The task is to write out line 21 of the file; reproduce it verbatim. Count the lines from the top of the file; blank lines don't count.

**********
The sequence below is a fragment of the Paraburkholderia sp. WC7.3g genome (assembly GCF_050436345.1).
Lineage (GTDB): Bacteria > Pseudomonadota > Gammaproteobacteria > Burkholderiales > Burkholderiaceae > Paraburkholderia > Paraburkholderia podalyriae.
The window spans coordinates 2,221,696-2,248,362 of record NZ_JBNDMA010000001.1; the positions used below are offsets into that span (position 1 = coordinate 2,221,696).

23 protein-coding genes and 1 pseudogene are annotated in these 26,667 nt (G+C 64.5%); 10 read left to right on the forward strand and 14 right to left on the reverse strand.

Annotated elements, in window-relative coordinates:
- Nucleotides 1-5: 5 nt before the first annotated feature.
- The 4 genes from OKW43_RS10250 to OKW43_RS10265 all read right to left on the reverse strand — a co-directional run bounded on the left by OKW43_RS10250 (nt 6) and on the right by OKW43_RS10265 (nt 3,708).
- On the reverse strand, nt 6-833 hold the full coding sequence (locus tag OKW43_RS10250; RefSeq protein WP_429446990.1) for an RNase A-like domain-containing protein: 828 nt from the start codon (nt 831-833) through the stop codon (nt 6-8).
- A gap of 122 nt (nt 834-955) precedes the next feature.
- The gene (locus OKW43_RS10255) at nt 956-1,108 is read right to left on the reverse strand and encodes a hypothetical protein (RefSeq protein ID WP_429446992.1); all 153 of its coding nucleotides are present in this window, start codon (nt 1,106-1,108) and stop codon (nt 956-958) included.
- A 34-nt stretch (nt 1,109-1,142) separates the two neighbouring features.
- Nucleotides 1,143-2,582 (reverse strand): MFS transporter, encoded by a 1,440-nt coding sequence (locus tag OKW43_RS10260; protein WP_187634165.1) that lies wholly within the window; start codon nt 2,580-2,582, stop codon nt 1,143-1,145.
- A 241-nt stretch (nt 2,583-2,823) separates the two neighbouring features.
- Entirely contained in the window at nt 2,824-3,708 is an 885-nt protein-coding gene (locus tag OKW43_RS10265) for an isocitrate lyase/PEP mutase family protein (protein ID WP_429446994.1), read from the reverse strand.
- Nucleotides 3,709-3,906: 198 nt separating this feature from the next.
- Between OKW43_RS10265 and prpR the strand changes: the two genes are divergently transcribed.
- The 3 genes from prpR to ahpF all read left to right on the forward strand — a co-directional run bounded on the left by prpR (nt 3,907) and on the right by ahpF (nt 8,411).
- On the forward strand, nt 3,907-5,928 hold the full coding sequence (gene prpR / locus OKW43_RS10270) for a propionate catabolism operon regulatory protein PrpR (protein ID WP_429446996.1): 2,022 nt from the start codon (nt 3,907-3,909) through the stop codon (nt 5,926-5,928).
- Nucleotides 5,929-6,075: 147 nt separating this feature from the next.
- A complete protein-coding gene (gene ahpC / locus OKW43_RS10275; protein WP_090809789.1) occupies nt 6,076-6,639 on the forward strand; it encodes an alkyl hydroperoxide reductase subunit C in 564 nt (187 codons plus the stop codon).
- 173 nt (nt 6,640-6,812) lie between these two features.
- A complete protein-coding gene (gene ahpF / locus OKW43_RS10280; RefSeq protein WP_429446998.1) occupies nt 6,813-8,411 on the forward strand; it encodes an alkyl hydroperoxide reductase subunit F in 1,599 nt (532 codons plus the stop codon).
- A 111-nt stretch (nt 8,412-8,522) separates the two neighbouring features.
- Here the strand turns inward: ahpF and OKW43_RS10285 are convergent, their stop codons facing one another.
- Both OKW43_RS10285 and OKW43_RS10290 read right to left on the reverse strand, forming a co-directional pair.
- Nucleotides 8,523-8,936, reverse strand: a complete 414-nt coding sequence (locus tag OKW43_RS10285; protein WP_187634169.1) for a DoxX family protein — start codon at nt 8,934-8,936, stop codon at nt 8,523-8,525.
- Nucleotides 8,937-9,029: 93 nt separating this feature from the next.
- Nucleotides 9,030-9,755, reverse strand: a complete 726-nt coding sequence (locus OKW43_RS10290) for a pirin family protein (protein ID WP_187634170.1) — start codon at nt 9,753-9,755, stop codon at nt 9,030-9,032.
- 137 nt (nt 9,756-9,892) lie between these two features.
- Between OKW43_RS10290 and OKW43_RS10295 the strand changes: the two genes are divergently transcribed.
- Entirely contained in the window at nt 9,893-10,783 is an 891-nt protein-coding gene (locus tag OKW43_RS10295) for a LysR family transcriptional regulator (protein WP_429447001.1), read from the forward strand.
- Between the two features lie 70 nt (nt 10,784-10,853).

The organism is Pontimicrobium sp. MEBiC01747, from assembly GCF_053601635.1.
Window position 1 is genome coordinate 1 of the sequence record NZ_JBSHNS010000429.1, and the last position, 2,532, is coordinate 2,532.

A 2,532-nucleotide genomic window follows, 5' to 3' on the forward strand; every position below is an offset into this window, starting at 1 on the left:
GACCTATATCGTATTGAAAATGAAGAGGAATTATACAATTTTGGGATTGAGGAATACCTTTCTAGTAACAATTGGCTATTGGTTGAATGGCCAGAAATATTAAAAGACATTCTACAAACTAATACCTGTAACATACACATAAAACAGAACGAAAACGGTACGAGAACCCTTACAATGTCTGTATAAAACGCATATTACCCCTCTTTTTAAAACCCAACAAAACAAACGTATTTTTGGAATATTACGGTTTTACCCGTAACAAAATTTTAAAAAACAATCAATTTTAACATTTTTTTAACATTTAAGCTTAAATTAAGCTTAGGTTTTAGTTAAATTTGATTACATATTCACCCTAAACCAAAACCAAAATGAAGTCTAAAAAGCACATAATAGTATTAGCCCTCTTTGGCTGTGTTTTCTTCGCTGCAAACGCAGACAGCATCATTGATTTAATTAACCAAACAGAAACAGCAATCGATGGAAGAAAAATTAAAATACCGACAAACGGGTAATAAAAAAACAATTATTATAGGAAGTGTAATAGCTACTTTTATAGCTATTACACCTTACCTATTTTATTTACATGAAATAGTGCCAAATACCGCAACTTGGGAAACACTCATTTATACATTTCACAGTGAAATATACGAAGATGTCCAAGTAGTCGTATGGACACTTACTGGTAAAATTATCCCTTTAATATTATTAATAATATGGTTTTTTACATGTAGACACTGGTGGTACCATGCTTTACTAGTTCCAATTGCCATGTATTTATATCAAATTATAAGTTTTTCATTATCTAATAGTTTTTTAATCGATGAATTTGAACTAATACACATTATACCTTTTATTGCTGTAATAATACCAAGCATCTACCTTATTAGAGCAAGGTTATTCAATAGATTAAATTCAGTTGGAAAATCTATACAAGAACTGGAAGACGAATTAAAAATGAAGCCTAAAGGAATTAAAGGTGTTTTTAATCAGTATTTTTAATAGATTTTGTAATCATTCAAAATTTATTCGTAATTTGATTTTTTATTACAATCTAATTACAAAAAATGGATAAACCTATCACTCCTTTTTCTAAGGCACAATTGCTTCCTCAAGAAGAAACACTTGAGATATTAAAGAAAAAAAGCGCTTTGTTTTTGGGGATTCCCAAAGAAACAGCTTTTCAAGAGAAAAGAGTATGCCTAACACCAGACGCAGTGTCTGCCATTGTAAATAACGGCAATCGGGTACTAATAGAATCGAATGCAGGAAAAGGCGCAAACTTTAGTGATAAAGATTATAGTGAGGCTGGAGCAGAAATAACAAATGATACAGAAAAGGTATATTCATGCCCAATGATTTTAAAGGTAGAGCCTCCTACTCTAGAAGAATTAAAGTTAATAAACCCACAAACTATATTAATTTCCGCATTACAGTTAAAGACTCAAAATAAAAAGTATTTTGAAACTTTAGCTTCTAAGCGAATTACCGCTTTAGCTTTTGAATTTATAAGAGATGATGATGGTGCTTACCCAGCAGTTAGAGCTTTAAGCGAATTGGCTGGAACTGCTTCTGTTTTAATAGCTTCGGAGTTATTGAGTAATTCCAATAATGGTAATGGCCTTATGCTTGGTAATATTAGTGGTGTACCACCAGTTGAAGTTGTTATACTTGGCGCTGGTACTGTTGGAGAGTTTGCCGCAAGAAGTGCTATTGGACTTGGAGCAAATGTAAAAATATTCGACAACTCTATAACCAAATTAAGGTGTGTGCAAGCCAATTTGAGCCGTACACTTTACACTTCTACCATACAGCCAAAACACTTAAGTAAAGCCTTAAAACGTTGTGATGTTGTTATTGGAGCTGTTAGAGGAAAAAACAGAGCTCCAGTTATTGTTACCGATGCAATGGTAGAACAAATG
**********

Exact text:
- 173 nt (nt 6,640-6,812) lie between these two features.